Actually, at the time of the Royal Wedding I confess I did dabble in a little attempted spying.  There was a point when William was waiting at the altar for the bridal party to arrive and Harry, the best man, turned to him and said something.  It was on YouTube and I watched it several times.  I thought he said “wait ‘til you see the dog”, but, as there were no corgis amongst the bridesmaids, had to write it off as another lip reading failure.


Now I hear you, now I don’t

A couple of years ago I went to an excellent lip reading class.  There is nothing quite like spending an hour or two every couple of weeks with a group of people who know EXACTLY what you mean about hearing loss to restore your sanity.  As well as teaching lip reading the tutor, Susan, would lead various other discussions on hearing loss-related topics.  One week we did an exercise that imagined going on a country walk and identifying all the things that affected our ability to understand the people we were walking with.

So imagine.….you are walking side by side along a wide track through a grassy field and chatting easily to someone – having a lovely time.  Then…whoops….the path narrows and you have to walk in single file – lip reading over for a while.  After a while, hurrah, back on the grassy track – no problems.  Conversation resumes.  A few hundred yards further on you have to pick your way carefully through a very muddy and churned up field, watching carefully where you put your feet.  Uh-oh – no lip reading here.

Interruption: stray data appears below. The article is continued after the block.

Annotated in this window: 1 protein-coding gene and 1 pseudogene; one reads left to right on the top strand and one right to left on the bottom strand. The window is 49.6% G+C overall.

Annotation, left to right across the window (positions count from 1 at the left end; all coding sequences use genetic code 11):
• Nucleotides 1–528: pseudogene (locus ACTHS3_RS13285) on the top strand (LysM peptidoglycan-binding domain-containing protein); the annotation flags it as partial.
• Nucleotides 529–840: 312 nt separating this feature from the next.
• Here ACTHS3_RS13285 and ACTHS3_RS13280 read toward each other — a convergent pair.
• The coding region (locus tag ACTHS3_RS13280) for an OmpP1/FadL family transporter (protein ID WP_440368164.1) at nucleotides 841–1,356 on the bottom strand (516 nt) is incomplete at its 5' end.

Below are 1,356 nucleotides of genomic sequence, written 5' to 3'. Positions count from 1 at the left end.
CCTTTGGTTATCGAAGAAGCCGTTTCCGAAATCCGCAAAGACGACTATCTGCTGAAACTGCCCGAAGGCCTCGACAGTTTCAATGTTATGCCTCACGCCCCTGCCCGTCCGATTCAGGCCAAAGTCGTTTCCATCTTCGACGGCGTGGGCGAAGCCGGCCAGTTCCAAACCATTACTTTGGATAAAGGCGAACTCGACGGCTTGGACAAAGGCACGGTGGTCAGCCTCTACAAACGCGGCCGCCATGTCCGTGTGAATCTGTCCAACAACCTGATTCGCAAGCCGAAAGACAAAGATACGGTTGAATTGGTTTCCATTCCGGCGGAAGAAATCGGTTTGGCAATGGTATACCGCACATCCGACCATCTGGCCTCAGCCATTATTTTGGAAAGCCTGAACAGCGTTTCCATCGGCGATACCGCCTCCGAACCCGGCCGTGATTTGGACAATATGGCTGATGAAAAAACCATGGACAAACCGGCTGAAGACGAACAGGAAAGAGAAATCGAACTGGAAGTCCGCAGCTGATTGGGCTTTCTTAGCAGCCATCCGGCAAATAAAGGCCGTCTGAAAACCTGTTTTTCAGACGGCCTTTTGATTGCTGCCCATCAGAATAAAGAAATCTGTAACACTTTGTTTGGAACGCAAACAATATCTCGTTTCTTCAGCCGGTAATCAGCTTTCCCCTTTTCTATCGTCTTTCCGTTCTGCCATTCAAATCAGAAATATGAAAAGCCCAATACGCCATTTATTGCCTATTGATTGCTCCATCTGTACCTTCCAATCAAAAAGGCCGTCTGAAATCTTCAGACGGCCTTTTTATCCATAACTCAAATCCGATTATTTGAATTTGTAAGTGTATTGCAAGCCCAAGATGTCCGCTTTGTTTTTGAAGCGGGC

The exercise went on, with the group getting excitedly carried away recalling all the things that hinder us chatting on a country walk – a very loud waterfall, getting near a busy road with a lot of traffic noise, walking on a crunchy gravel path, a strong wind gets up….. (you wouldn’t believe the noise that wind makes rushing over hearing aids – putting your hood up helps but then that hinders turning your head round to see someone’s face, and the hood can make your hearing aids whistle….oh well….).  We had a lovely time sympathising with each other and laughing, but also remembering how difficult it must be for someone with good hearing to understand what on earth is going on with us – from chatty to silent to back again in moments for little apparent (to them) reason.